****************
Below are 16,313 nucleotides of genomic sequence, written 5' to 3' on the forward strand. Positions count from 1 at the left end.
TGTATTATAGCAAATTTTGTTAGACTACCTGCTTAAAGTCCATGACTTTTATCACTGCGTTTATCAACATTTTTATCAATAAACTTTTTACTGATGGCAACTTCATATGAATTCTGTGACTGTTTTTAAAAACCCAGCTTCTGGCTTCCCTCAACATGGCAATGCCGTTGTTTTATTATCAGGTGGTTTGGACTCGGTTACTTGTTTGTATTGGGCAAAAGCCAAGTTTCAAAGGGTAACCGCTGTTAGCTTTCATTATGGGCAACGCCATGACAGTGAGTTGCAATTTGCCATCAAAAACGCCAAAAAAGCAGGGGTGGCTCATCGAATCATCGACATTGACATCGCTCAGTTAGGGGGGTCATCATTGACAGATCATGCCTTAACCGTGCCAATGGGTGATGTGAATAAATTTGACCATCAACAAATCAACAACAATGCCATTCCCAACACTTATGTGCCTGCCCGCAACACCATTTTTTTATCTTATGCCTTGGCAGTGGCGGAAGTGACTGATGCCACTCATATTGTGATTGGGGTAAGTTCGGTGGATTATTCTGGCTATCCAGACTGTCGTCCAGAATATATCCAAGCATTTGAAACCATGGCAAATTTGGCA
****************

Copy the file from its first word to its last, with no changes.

Below are 16,313 nucleotides of genomic sequence, written 5' to 3' on the forward strand. Positions count from 1 at the left end.
TGTATTATAGCAAATTTTGTTAGACTACCTGCTTAAAGTCCATGACTTTTATCACTGCGTTTATCAACATTTTTATCAATAAACTTTTTACTGATGGCAACTTCATATGAATTCTGTGACTGTTTTTAAAAACCCAGCTTCTGGCTTCCCTCAACATGGCAATGCCGTTGTTTTATTATCAGGTGGTTTGGACTCGGTTACTTGTTTGTATTGGGCAAAAGCCAAGTTTCAAAGGGTAACCGCTGTTAGCTTTCATTATGGGCAACGCCATGACAGTGAGTTGCAATTTGCCATCAAAAACGCCAAAAAAGCAGGGGTGGCTCATCGAATCATCGACATTGACATCGCTCAGTTAGGGGGGTCATCATTGACAGATCATGCCTTAACCGTGCCAATGGGTGATGTGAATAAATTTGACCATCAACAAATCAACAACAATGCCATTCCCAACACTTATGTGCCTGCCCGCAACACCATTTTTTTATCTTATGCCTTGGCAGTGGCGGAAGTGACTGATGCCACTCATATTGTGATTGGGGTAAGTTCGGTGGATTATTCTGGCTATCCAGACTGTCGTCCAGAATATATCCAAGCATTTGAAACCATGGCAAATTTGGCA